Anne O’Loughlin has taken what could be considered an ‘untraditional’ route to her current position as Principal and Head of Family Law at Coulter Roache, starting out her working life as a Community Corrections Officer with the Department of Justice before commencing her law degree at the age of 44 with three teenage children in tow.
Balancing the demanding degree with raising her family, Anne soon found that the process of securing a graduate lawyer position would prove tougher than the degree itself.
“I applied to 56 law firms but received rejection letters from 54 of the 56 and, despite being down to the last three for two of the applications, did not get either of those jobs. I had come to the conclusion that I would not have the opportunity to use the skills and knowledge I had obtained at university and was concerned that, as a mature age graduate, I would not find employment,” Anne said.
A chance meeting with then Coulter Roache Principal Vaughan Lamb at the races, however, changed everything.
“I got talking to Vaughan at the races and told him about my struggle to secure a graduate position. The next thing I knew, I had an interview for a family law role at Coulter Roache lawyers and the rest is history. Twelve years later, I am still here!”
Anne was appointed Principal and Head of Family Law at the firm in 2013, and now manages a team of eight who work with married, defacto and same sex couples to provide sensitive and efficient resolution of what are often highly stressful matters.
Around four years ago, Anne became an Independent Children’s Lawyer– one of only four in Geelong – which means that she is appointed in cases where children have been affected by domestic violence, abuse, neglect, substance abuse, or parental mental health issues to assist the court in determining what is in the child’s best interests.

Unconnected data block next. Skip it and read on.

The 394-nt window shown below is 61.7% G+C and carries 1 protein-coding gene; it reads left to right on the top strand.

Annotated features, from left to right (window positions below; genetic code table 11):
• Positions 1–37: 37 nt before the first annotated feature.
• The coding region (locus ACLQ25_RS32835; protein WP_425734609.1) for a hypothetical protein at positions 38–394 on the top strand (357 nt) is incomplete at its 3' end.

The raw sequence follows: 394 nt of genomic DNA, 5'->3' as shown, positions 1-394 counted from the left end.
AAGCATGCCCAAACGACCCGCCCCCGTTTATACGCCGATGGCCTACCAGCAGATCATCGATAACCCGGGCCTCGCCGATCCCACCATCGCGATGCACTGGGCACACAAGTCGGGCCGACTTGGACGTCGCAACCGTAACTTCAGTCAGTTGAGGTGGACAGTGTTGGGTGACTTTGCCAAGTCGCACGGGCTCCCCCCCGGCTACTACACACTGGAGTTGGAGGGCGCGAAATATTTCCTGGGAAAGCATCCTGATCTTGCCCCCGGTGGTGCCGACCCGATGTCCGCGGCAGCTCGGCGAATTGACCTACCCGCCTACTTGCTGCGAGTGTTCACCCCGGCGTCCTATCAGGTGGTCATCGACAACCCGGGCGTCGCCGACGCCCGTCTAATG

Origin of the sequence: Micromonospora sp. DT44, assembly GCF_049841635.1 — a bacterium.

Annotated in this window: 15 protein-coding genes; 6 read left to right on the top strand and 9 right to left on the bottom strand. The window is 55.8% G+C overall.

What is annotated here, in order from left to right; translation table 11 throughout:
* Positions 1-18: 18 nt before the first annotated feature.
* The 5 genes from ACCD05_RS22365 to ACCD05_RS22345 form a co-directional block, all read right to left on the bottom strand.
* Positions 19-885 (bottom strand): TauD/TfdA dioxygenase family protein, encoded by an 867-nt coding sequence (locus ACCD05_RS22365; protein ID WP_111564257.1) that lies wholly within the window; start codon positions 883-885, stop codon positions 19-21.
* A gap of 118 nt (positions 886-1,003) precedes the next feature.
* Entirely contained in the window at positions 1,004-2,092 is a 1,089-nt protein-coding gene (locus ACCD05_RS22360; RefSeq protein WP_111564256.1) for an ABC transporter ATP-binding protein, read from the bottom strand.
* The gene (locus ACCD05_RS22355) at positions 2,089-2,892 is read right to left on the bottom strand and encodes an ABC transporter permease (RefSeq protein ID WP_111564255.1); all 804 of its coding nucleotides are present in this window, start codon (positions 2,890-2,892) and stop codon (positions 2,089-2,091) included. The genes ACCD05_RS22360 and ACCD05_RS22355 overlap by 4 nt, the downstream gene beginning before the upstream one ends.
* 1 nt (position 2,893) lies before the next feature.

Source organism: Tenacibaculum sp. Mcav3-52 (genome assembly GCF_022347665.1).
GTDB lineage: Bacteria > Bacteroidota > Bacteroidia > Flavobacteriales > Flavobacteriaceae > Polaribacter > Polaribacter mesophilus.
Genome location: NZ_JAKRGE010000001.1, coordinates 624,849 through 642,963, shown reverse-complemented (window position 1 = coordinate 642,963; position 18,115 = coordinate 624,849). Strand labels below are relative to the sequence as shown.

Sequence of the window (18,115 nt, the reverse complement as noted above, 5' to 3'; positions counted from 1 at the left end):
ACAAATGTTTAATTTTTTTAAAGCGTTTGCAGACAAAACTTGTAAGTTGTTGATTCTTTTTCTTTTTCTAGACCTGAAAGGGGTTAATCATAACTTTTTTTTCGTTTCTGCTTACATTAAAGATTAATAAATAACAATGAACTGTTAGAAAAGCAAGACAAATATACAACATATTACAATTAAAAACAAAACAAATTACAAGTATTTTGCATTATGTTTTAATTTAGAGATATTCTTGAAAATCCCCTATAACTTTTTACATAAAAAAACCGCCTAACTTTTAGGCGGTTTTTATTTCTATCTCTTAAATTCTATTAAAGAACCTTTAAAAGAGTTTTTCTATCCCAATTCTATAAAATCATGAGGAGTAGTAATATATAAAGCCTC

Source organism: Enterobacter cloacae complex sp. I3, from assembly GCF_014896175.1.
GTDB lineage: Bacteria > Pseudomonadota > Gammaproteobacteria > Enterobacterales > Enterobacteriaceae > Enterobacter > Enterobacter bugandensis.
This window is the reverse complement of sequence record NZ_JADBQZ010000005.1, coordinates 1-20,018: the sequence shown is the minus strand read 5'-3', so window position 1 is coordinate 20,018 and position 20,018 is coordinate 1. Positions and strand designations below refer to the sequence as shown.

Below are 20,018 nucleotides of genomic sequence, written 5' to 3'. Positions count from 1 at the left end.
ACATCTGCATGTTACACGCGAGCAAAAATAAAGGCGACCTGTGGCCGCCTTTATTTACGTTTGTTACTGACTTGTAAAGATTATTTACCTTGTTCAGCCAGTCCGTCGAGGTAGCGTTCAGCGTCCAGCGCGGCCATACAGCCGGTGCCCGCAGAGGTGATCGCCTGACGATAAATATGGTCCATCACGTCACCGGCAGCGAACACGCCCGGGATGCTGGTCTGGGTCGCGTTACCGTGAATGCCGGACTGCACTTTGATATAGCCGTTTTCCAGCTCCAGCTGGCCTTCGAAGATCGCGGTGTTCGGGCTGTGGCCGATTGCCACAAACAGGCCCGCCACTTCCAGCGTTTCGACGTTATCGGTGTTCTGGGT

Anne has now proudly taken on a new role as an Advocate for White Ribbon Australia, working to promote gender equality, respectful relationships and the engagement of men in preventing domestic violence and encouraging gender equality.
“I probably have a unique perspective of the issue, having worked with both perpetrators and victims of domestic violence as, respectively, a Community Corrections Officer and a Family Lawyer,” Anne said.
“My role as an Independent Children’s Lawyer has also given me significant insight into the effect of abuse, neglect and family violence on children and families,” Anne said.
“Like many regional areas, the Geelong community has been significantly impacted by domestic violence and it is imperative that the region benefits from the presence of strong advocates for gender equality, which is why I put my hand up for this role.”
“The pervasive nature of domestic violence and the potentially lifelong, detrimental impact of this scourge on victims is perhaps not as well appreciated as it could be. I would like to see positive action that makes a real difference to domestic violence rates in our community – better services for victims, effective rehabilitation measures for perpetrators, and more serious treatment of offenders by our judicial system reflected in longer sentences and more effective protection orders.”
Anne said that the most important role she had played, and will continue to play, in promoting gender equality and respectful relationships is in her own home.
“I have raised three children who are proud advocates for gender equality and understand the importance of speaking up against sexism and disrespectful behaviours,” Anne said.
“They are my proudest achievement.”